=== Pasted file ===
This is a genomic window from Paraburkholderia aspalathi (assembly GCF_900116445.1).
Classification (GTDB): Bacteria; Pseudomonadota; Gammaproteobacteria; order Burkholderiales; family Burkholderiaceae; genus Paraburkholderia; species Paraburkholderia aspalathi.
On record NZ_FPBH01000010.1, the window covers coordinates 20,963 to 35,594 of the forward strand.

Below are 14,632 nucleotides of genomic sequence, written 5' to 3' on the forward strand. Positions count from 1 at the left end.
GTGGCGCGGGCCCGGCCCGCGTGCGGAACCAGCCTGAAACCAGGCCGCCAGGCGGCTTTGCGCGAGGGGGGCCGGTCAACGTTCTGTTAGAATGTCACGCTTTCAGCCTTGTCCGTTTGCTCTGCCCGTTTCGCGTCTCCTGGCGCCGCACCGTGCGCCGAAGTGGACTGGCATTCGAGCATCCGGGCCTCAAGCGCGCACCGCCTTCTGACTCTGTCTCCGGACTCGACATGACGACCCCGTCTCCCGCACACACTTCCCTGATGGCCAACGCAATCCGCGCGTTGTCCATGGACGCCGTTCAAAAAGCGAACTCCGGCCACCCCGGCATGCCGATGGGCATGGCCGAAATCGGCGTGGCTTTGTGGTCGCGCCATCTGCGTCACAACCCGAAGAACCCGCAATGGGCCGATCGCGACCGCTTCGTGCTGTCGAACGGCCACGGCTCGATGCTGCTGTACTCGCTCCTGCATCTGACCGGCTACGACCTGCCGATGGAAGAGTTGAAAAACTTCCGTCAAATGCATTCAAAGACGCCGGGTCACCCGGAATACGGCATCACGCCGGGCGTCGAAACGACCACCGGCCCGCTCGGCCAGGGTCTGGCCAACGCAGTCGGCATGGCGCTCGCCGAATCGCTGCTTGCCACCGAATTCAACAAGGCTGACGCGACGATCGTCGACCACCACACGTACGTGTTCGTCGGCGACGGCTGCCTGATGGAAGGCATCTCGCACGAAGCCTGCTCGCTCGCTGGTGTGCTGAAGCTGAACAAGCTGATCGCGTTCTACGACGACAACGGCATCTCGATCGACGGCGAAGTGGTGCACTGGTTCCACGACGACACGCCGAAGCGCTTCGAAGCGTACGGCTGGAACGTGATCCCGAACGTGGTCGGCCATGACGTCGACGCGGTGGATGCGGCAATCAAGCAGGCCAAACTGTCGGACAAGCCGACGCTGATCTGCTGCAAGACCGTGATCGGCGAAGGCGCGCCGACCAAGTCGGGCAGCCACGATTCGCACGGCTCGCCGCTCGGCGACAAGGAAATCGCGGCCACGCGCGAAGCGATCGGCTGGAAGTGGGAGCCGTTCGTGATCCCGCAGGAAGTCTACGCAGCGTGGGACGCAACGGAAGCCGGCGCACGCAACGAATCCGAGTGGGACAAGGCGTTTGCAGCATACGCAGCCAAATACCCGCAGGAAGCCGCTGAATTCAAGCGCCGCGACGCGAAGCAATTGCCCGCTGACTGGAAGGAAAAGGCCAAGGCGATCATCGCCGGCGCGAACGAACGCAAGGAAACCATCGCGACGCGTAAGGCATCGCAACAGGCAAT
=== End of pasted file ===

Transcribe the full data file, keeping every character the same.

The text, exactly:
This is a genomic window from Paraburkholderia aspalathi (assembly GCF_900116445.1).
Classification (GTDB): Bacteria; Pseudomonadota; Gammaproteobacteria; order Burkholderiales; family Burkholderiaceae; genus Paraburkholderia; species Paraburkholderia aspalathi.
On record NZ_FPBH01000010.1, the window covers coordinates 20,963 to 35,594 of the forward strand.

Below are 14,632 nucleotides of genomic sequence, written 5' to 3' on the forward strand. Positions count from 1 at the left end.
GTGGCGCGGGCCCGGCCCGCGTGCGGAACCAGCCTGAAACCAGGCCGCCAGGCGGCTTTGCGCGAGGGGGGCCGGTCAACGTTCTGTTAGAATGTCACGCTTTCAGCCTTGTCCGTTTGCTCTGCCCGTTTCGCGTCTCCTGGCGCCGCACCGTGCGCCGAAGTGGACTGGCATTCGAGCATCCGGGCCTCAAGCGCGCACCGCCTTCTGACTCTGTCTCCGGACTCGACATGACGACCCCGTCTCCCGCACACACTTCCCTGATGGCCAACGCAATCCGCGCGTTGTCCATGGACGCCGTTCAAAAAGCGAACTCCGGCCACCCCGGCATGCCGATGGGCATGGCCGAAATCGGCGTGGCTTTGTGGTCGCGCCATCTGCGTCACAACCCGAAGAACCCGCAATGGGCCGATCGCGACCGCTTCGTGCTGTCGAACGGCCACGGCTCGATGCTGCTGTACTCGCTCCTGCATCTGACCGGCTACGACCTGCCGATGGAAGAGTTGAAAAACTTCCGTCAAATGCATTCAAAGACGCCGGGTCACCCGGAATACGGCATCACGCCGGGCGTCGAAACGACCACCGGCCCGCTCGGCCAGGGTCTGGCCAACGCAGTCGGCATGGCGCTCGCCGAATCGCTGCTTGCCACCGAATTCAACAAGGCTGACGCGACGATCGTCGACCACCACACGTACGTGTTCGTCGGCGACGGCTGCCTGATGGAAGGCATCTCGCACGAAGCCTGCTCGCTCGCTGGTGTGCTGAAGCTGAACAAGCTGATCGCGTTCTACGACGACAACGGCATCTCGATCGACGGCGAAGTGGTGCACTGGTTCCACGACGACACGCCGAAGCGCTTCGAAGCGTACGGCTGGAACGTGATCCCGAACGTGGTCGGCCATGACGTCGACGCGGTGGATGCGGCAATCAAGCAGGCCAAACTGTCGGACAAGCCGACGCTGATCTGCTGCAAGACCGTGATCGGCGAAGGCGCGCCGACCAAGTCGGGCAGCCACGATTCGCACGGCTCGCCGCTCGGCGACAAGGAAATCGCGGCCACGCGCGAAGCGATCGGCTGGAAGTGGGAGCCGTTCGTGATCCCGCAGGAAGTCTACGCAGCGTGGGACGCAACGGAAGCCGGCGCACGCAACGAATCCGAGTGGGACAAGGCGTTTGCAGCATACGCAGCCAAATACCCGCAGGAAGCCGCTGAATTCAAGCGCCGCGACGCGAAGCAATTGCCCGCTGACTGGAAGGAAAAGGCCAAGGCGATCATCGCCGGCGCGAACGAACGCAAGGAAACCATCGCGACGCGTAAGGCATCGCAACAGGCAAT